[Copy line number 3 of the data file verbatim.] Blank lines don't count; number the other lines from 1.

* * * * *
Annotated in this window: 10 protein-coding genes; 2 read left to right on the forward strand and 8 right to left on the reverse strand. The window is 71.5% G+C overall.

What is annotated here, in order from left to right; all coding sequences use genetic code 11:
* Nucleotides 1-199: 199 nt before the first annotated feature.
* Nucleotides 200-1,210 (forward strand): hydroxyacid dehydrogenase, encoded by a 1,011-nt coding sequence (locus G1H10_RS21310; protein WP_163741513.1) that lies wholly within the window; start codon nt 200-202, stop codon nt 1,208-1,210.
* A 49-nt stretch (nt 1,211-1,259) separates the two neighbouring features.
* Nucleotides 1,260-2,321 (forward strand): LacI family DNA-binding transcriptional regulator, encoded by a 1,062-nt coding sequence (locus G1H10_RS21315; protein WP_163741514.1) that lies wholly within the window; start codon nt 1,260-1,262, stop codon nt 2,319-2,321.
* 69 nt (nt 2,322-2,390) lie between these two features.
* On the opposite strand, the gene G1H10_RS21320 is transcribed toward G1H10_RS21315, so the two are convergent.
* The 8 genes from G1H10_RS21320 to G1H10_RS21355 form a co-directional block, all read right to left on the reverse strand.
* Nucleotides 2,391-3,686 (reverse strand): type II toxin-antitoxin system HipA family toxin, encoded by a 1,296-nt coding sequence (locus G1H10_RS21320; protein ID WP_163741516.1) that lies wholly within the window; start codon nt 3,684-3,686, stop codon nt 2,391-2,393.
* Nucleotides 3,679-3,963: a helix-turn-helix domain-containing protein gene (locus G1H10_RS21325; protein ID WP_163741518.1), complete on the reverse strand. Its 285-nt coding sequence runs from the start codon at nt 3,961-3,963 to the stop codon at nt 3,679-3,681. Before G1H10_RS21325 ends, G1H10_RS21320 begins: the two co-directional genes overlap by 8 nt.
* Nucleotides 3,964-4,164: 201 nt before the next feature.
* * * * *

* Nucleotides 1-199: 199 nt before the first annotated feature.